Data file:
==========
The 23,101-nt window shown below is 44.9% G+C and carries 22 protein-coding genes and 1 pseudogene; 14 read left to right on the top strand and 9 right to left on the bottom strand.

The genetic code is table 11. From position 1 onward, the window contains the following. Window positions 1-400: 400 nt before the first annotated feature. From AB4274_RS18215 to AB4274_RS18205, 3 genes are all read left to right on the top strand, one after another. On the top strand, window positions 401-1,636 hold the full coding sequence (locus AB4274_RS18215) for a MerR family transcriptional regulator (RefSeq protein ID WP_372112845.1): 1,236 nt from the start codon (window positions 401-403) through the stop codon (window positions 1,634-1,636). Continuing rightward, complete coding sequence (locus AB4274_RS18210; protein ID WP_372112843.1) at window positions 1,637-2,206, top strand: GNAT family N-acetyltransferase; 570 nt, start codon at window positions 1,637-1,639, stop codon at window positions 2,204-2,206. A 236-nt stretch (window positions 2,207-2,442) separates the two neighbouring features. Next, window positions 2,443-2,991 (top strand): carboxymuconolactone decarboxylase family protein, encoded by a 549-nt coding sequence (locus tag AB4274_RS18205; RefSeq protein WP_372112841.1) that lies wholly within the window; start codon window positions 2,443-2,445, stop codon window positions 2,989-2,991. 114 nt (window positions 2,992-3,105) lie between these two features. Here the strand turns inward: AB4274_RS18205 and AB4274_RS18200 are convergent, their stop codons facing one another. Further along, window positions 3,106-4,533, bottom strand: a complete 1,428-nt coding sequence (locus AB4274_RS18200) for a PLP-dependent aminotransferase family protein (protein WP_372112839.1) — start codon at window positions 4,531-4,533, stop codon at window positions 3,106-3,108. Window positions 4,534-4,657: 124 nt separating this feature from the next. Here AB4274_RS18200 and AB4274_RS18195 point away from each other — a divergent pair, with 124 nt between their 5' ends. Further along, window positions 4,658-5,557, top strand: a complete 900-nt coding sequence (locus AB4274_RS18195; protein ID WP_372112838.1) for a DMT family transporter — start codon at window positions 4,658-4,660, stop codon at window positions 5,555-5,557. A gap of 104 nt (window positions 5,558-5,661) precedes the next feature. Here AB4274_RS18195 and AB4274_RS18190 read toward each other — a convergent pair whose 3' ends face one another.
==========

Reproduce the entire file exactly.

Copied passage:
The 23,101-nt window shown below is 44.9% G+C and carries 22 protein-coding genes and 1 pseudogene; 14 read left to right on the top strand and 9 right to left on the bottom strand.

The genetic code is table 11. From position 1 onward, the window contains the following. Window positions 1-400: 400 nt before the first annotated feature. From AB4274_RS18215 to AB4274_RS18205, 3 genes are all read left to right on the top strand, one after another. On the top strand, window positions 401-1,636 hold the full coding sequence (locus AB4274_RS18215) for a MerR family transcriptional regulator (RefSeq protein ID WP_372112845.1): 1,236 nt from the start codon (window positions 401-403) through the stop codon (window positions 1,634-1,636). Continuing rightward, complete coding sequence (locus AB4274_RS18210; protein ID WP_372112843.1) at window positions 1,637-2,206, top strand: GNAT family N-acetyltransferase; 570 nt, start codon at window positions 1,637-1,639, stop codon at window positions 2,204-2,206. A 236-nt stretch (window positions 2,207-2,442) separates the two neighbouring features. Next, window positions 2,443-2,991 (top strand): carboxymuconolactone decarboxylase family protein, encoded by a 549-nt coding sequence (locus tag AB4274_RS18205; RefSeq protein WP_372112841.1) that lies wholly within the window; start codon window positions 2,443-2,445, stop codon window positions 2,989-2,991. 114 nt (window positions 2,992-3,105) lie between these two features. Here the strand turns inward: AB4274_RS18205 and AB4274_RS18200 are convergent, their stop codons facing one another. Further along, window positions 3,106-4,533, bottom strand: a complete 1,428-nt coding sequence (locus AB4274_RS18200) for a PLP-dependent aminotransferase family protein (protein WP_372112839.1) — start codon at window positions 4,531-4,533, stop codon at window positions 3,106-3,108. Window positions 4,534-4,657: 124 nt separating this feature from the next. Here AB4274_RS18200 and AB4274_RS18195 point away from each other — a divergent pair, with 124 nt between their 5' ends. Further along, window positions 4,658-5,557, top strand: a complete 900-nt coding sequence (locus AB4274_RS18195; protein ID WP_372112838.1) for a DMT family transporter — start codon at window positions 4,658-4,660, stop codon at window positions 5,555-5,557. A gap of 104 nt (window positions 5,558-5,661) precedes the next feature. Here AB4274_RS18195 and AB4274_RS18190 read toward each other — a convergent pair whose 3' ends face one another.